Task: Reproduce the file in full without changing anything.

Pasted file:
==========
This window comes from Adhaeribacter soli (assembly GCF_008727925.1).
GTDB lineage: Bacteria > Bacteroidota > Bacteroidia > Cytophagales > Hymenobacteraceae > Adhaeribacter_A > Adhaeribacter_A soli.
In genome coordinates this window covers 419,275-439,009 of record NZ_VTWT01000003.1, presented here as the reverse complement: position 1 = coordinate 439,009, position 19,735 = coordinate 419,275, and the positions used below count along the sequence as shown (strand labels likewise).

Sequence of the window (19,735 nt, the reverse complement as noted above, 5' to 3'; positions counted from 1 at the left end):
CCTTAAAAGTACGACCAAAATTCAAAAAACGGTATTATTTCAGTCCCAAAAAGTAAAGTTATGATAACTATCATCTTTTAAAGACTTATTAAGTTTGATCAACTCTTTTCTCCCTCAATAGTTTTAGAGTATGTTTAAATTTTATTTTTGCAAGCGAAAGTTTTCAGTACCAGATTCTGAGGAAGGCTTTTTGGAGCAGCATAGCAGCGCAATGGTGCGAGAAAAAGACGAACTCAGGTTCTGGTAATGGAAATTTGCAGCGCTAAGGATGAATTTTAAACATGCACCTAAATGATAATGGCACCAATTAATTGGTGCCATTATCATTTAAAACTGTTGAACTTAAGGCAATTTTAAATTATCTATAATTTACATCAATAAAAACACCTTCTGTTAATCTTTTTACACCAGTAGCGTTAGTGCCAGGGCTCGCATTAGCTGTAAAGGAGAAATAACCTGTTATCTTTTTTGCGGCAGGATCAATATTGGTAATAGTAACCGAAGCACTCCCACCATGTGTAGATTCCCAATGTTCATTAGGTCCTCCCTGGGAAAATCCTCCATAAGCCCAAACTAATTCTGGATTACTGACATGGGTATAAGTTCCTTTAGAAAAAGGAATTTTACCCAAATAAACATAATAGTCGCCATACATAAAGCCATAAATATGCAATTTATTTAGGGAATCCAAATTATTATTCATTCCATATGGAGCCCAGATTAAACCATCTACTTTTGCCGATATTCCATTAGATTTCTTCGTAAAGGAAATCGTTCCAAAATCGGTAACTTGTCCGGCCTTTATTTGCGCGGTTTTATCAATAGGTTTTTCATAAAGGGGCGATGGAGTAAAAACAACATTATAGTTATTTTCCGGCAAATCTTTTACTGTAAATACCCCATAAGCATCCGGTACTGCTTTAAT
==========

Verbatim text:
This window comes from Adhaeribacter soli (assembly GCF_008727925.1).
GTDB lineage: Bacteria > Bacteroidota > Bacteroidia > Cytophagales > Hymenobacteraceae > Adhaeribacter_A > Adhaeribacter_A soli.
In genome coordinates this window covers 419,275-439,009 of record NZ_VTWT01000003.1, presented here as the reverse complement: position 1 = coordinate 439,009, position 19,735 = coordinate 419,275, and the positions used below count along the sequence as shown (strand labels likewise).

Sequence of the window (19,735 nt, the reverse complement as noted above, 5' to 3'; positions counted from 1 at the left end):
CCTTAAAAGTACGACCAAAATTCAAAAAACGGTATTATTTCAGTCCCAAAAAGTAAAGTTATGATAACTATCATCTTTTAAAGACTTATTAAGTTTGATCAACTCTTTTCTCCCTCAATAGTTTTAGAGTATGTTTAAATTTTATTTTTGCAAGCGAAAGTTTTCAGTACCAGATTCTGAGGAAGGCTTTTTGGAGCAGCATAGCAGCGCAATGGTGCGAGAAAAAGACGAACTCAGGTTCTGGTAATGGAAATTTGCAGCGCTAAGGATGAATTTTAAACATGCACCTAAATGATAATGGCACCAATTAATTGGTGCCATTATCATTTAAAACTGTTGAACTTAAGGCAATTTTAAATTATCTATAATTTACATCAATAAAAACACCTTCTGTTAATCTTTTTACACCAGTAGCGTTAGTGCCAGGGCTCGCATTAGCTGTAAAGGAGAAATAACCTGTTATCTTTTTTGCGGCAGGATCAATATTGGTAATAGTAACCGAAGCACTCCCACCATGTGTAGATTCCCAATGTTCATTAGGTCCTCCCTGGGAAAATCCTCCATAAGCCCAAACTAATTCTGGATTACTGACATGGGTATAAGTTCCTTTAGAAAAAGGAATTTTACCCAAATAAACATAATAGTCGCCATACATAAAGCCATAAATATGCAATTTATTTAGGGAATCCAAATTATTATTCATTCCATATGGAGCCCAGATTAAACCATCTACTTTTGCCGATATTCCATTAGATTTCTTCGTAAAGGAAATCGTTCCAAAATCGGTAACTTGTCCGGCCTTTATTTGCGCGGTTTTATCAATAGGTTTTTCATAAAGGGGCGATGGAGTAAAAACAACATTATAGTTATTTTCCGGCAAATCTTTTACTGTAAATACCCCATAAGCATCCGGTACTGCTTTAAT